On 14 November 2023, the military spokesman of Yemen’s Houthis, General Yahya Sarea, released a statement with an image of an Israeli ship on fire with a vow to ‘sink your ships’. Five days later, dramatic footage captured on the bodycams of Houthi hijackers and beamed around the world showed heavily armed insurgents clad in black balaclavas jumping out of a helicopter onto the deck of the Galaxy Leader, a cargo ship affiliated with an Israeli businessman, and taking it and over 20 crew members hostage. On 9 December, a further Houthi statement broadened out the threat to ‘ships of any nationality heading to the Zionist entity’. In reality, the threat now also encompasses shipping with no clear link to Israel. To date, well over 100 drones and missiles have been launched at international shipping with links to over 50 countries.
The impact on global trade is significant. At least 17,000 ships pass through the Red Sea annually, carrying over 10 per cent of global seaborne trade and 20 per cent of global container volumes. The upshot is that insurance premiums have skyrocketed and several of the world’s biggest container shipping firms are re-routing around Africa. Longer journeys will, in time, impact supply chains and ultimately drive-up prices for consumers. After nine years of civil war in Yemen, which the international community barely noticed, despite the Houthis having launched over a thousand missiles and drones at Saudi Arabia, as well as striking targets inside the United Arab Emirates, suddenly the world is watching and wondering: who are the Houthis and what do they want?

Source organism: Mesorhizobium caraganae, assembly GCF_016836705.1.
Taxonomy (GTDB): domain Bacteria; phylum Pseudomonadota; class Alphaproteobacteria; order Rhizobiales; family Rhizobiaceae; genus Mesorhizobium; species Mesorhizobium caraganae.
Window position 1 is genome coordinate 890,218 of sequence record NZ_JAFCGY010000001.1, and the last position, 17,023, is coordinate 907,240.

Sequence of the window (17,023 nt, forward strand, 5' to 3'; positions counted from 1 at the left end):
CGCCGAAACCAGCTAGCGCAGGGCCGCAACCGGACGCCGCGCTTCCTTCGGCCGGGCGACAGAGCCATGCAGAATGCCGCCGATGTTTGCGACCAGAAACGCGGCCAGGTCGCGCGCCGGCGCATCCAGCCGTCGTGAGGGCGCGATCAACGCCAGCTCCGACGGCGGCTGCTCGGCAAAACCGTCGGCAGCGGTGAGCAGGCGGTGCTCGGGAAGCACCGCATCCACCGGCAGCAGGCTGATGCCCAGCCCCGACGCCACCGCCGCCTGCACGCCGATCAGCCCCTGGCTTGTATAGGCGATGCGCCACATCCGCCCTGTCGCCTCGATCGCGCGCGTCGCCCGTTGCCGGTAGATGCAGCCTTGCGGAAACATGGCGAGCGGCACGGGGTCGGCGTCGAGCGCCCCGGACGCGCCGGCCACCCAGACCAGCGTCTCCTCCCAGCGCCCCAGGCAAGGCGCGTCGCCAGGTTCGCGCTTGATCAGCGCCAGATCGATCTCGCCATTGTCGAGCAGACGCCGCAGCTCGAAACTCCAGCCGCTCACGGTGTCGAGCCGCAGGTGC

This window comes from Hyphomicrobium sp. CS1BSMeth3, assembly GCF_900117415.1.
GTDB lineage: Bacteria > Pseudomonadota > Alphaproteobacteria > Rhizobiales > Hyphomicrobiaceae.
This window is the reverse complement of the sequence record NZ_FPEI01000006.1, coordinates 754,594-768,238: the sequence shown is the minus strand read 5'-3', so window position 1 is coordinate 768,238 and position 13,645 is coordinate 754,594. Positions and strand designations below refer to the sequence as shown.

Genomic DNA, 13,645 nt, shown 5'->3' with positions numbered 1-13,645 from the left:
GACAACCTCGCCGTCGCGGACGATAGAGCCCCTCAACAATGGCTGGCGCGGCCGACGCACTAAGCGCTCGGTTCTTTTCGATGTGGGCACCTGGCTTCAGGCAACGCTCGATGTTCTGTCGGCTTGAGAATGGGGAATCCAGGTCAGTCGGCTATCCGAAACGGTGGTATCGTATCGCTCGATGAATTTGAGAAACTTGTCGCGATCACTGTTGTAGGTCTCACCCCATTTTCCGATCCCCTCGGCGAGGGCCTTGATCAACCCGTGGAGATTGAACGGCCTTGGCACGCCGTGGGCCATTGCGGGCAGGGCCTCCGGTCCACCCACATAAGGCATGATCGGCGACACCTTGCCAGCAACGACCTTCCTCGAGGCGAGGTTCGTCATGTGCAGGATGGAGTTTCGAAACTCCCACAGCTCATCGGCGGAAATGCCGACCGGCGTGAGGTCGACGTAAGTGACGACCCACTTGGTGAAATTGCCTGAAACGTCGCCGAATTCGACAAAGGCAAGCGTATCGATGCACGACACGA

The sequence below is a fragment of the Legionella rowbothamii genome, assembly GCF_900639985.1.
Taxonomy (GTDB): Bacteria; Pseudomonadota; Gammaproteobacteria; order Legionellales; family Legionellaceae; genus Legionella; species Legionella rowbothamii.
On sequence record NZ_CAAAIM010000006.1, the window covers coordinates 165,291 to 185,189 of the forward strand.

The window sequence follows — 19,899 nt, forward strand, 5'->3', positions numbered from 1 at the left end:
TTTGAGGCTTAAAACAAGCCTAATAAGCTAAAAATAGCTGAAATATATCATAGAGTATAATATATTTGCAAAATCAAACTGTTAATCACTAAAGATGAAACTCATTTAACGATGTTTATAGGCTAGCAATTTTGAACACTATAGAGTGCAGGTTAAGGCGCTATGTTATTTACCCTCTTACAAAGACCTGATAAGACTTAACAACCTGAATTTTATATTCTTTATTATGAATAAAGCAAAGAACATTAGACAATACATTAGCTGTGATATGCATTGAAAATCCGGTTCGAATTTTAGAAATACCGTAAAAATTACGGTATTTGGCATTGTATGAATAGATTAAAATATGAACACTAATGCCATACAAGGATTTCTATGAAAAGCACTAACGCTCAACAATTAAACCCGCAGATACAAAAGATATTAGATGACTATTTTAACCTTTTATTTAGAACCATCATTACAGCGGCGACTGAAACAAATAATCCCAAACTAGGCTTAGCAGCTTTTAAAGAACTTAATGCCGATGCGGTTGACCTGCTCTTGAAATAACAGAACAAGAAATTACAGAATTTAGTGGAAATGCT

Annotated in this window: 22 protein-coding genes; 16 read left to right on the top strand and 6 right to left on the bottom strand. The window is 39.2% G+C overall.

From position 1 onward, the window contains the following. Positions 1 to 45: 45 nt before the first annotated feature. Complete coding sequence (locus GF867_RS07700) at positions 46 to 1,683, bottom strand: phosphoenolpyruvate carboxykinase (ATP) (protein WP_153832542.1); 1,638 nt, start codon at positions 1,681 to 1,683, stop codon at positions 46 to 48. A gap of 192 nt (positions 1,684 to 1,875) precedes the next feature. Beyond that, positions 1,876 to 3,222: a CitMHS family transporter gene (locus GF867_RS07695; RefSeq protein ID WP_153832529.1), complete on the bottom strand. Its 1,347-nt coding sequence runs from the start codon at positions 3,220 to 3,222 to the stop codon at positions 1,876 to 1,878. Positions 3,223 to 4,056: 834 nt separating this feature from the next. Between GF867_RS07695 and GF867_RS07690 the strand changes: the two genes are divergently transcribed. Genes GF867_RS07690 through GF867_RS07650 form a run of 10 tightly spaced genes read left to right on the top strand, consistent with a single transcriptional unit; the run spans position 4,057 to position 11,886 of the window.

The Houthis emerged in Yemen’s north-west highlands and take their name from their former leader, Husayn al-Houthi. He was killed in 2004 and they are currently led by his brother, Abd al-Malik al-Houthi. Although their tribal roots are strong, they are not a tribe, but a much broader grouping that is at once religious, political and military. Let’s take each one of these elements in turn.
Religion is central to the formation of Houthi identity politics. The Houthi movement is rooted in Zaydi Islam. Zaydism is a branch of Shi’ism, but it is a more moderate form than the ‘Twelver Shi’ism’ practised in Iran and closer in practice to Sunni Islam.
Houthi mobilisation began in the late 1980s as a revivalist movement seeking to end their religious, political, economic and cultural marginalisation following the toppling of their state, a religion-based Imamate, in 1962. The Imamate was forcibly replaced by the Yemen Arab Republic, which later became North Yemen. The new state was infused with proselytising initiatives led by Saudi-backed Wahhabi missionaries seeking to spread their strict Sunni belief system among the predominantly Zaydi population and ultimately to undermine Zaydi religious and political elites. In response, the Houthi leadership began to nurture a network of ‘Believing Youth’ and increasingly to adopt the kinds of Shi’ite symbols common in Iran. The seeds of sectarian tension were sown and would fester as the Houthi insistence on recognition tipped over into conflict. The Yemeni government fought six rounds of war against the Houthis from 2004 to 2010, with Saudi Arabia intervening directly against the Houthis in 2010. [Continue reading…]